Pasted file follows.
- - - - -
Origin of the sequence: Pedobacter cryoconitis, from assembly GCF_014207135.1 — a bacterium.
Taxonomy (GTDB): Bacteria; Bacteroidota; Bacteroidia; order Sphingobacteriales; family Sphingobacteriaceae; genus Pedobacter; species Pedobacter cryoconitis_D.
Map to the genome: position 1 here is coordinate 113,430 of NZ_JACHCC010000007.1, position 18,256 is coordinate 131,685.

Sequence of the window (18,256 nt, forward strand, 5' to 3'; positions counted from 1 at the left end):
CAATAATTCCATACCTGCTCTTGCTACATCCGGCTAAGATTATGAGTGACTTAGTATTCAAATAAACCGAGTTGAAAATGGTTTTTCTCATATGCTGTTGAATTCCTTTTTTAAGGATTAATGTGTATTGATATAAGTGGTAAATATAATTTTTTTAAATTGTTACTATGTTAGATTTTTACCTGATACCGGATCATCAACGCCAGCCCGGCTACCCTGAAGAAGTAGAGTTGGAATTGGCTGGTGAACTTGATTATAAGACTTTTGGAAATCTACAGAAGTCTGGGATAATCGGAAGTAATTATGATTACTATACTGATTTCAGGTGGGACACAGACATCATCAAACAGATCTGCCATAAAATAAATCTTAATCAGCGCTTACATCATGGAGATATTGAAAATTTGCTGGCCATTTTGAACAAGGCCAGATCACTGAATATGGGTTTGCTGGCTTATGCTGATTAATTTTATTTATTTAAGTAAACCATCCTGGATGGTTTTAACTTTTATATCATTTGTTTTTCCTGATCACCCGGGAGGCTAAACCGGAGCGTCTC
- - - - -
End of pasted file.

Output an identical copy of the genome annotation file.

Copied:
Origin of the sequence: Pedobacter cryoconitis, from assembly GCF_014207135.1 — a bacterium.
Taxonomy (GTDB): Bacteria; Bacteroidota; Bacteroidia; order Sphingobacteriales; family Sphingobacteriaceae; genus Pedobacter; species Pedobacter cryoconitis_D.
Map to the genome: position 1 here is coordinate 113,430 of NZ_JACHCC010000007.1, position 18,256 is coordinate 131,685.

Sequence of the window (18,256 nt, forward strand, 5' to 3'; positions counted from 1 at the left end):
CAATAATTCCATACCTGCTCTTGCTACATCCGGCTAAGATTATGAGTGACTTAGTATTCAAATAAACCGAGTTGAAAATGGTTTTTCTCATATGCTGTTGAATTCCTTTTTTAAGGATTAATGTGTATTGATATAAGTGGTAAATATAATTTTTTTAAATTGTTACTATGTTAGATTTTTACCTGATACCGGATCATCAACGCCAGCCCGGCTACCCTGAAGAAGTAGAGTTGGAATTGGCTGGTGAACTTGATTATAAGACTTTTGGAAATCTACAGAAGTCTGGGATAATCGGAAGTAATTATGATTACTATACTGATTTCAGGTGGGACACAGACATCATCAAACAGATCTGCCATAAAATAAATCTTAATCAGCGCTTACATCATGGAGATATTGAAAATTTGCTGGCCATTTTGAACAAGGCCAGATCACTGAATATGGGTTTGCTGGCTTATGCTGATTAATTTTATTTATTTAAGTAAACCATCCTGGATGGTTTTAACTTTTATATCATTTGTTTTTCCTGATCACCCGGGAGGCTAAACCGGAGCGTCTC